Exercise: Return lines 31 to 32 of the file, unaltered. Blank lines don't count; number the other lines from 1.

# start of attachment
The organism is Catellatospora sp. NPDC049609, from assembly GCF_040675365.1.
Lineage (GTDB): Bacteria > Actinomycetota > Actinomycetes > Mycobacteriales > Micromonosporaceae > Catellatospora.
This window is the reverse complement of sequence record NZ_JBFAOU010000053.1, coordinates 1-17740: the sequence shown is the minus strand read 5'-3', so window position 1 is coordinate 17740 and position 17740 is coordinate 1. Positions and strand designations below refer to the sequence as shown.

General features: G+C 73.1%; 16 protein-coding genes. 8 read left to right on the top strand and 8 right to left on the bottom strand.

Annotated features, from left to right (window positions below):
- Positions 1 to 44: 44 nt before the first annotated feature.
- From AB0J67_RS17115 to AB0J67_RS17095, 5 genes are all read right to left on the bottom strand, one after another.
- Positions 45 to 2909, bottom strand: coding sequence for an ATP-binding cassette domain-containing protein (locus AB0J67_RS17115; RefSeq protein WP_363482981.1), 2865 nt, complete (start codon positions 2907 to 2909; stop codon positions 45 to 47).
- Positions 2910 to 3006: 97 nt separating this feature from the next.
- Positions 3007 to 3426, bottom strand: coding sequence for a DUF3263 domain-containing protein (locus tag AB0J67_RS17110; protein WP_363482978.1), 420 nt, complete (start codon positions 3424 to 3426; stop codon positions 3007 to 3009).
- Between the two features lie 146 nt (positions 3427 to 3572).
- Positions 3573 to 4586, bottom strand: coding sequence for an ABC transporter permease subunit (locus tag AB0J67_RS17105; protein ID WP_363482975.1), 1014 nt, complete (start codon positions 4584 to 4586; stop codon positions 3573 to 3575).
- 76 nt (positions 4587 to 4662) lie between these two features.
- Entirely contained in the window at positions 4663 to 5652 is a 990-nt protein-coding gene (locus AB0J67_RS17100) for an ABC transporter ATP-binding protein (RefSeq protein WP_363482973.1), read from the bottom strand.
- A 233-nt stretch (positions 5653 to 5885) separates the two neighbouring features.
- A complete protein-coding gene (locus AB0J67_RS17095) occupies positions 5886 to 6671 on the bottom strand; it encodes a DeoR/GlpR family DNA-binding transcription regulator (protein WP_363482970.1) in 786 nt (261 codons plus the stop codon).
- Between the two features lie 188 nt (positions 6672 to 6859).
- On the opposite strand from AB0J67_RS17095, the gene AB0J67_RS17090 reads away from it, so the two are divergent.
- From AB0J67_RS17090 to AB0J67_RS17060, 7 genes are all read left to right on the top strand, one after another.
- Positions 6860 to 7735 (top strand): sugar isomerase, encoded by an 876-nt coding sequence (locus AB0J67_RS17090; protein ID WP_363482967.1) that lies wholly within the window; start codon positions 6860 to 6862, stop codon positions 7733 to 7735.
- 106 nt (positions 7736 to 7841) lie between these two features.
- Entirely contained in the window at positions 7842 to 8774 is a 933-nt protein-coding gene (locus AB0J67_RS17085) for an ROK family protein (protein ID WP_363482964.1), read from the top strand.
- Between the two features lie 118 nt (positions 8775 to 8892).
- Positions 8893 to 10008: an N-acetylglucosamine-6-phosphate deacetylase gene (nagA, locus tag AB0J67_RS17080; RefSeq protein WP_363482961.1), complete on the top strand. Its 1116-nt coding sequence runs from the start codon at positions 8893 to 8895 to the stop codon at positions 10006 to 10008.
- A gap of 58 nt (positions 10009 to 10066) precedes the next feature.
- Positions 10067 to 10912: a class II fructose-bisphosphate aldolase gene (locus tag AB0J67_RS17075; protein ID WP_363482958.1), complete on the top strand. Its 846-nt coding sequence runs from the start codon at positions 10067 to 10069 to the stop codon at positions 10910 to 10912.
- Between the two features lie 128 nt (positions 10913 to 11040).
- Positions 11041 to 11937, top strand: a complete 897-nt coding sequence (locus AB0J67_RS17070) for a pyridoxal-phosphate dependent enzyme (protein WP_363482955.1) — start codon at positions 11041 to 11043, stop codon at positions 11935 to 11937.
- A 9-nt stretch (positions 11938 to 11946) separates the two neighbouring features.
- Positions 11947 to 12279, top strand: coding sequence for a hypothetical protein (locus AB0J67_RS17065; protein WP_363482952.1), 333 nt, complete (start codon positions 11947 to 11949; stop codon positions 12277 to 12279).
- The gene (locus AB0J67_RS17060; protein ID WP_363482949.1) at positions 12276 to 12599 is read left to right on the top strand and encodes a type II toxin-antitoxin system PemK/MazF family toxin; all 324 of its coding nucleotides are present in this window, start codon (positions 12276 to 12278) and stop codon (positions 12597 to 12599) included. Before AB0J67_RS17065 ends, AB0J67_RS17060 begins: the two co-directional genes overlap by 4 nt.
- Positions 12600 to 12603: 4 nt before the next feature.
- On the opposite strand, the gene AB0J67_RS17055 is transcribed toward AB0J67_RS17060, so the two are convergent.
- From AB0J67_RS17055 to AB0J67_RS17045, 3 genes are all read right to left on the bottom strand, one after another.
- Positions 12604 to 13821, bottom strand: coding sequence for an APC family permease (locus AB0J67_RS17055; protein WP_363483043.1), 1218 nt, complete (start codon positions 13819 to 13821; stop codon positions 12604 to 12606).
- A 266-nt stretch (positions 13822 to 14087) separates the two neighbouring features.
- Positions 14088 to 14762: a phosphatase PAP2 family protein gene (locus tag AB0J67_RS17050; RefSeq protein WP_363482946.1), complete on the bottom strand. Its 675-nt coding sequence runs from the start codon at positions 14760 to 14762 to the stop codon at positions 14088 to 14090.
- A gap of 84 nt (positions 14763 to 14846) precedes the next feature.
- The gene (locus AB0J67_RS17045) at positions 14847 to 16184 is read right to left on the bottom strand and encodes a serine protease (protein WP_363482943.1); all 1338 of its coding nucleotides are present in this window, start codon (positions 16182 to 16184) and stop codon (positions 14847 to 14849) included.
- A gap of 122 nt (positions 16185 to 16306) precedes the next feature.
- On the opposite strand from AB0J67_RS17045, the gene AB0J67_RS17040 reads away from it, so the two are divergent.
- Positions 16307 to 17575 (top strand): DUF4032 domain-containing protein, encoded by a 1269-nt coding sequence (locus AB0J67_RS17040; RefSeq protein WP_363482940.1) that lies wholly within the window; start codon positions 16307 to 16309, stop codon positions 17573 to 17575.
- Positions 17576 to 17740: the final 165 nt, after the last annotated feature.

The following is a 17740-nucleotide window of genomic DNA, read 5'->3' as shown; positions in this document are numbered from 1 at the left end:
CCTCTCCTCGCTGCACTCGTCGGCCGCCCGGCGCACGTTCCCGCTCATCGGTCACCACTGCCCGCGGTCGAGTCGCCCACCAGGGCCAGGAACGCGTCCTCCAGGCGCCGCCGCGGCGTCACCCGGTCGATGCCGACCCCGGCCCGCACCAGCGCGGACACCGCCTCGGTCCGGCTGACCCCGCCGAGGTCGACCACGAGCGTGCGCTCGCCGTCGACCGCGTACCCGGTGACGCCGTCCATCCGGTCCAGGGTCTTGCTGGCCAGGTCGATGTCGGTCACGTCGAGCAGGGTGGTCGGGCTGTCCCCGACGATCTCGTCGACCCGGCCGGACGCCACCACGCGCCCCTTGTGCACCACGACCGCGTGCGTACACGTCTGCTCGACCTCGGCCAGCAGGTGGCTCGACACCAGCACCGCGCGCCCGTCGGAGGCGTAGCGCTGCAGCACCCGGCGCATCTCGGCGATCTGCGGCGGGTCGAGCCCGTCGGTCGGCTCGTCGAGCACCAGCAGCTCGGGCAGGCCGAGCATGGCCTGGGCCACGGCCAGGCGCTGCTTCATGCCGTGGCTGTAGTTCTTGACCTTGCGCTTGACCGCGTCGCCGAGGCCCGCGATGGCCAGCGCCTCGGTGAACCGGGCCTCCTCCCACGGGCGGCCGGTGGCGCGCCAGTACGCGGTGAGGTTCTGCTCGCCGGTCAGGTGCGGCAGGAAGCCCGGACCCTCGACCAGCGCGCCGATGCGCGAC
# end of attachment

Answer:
- The gene (locus AB0J67_RS17060; protein ID WP_363482949.1) at positions 12276 to 12599 is read left to right on the top strand and encodes a type II toxin-antitoxin system PemK/MazF family toxin; all 324 of its coding nucleotides are present in this window, start codon (positions 12276 to 12278) and stop codon (positions 12597 to 12599) included. Before AB0J67_RS17065 ends, AB0J67_RS17060 begins: the two co-directional genes overlap by 4 nt.
- Positions 12600 to 12603: 4 nt before the next feature.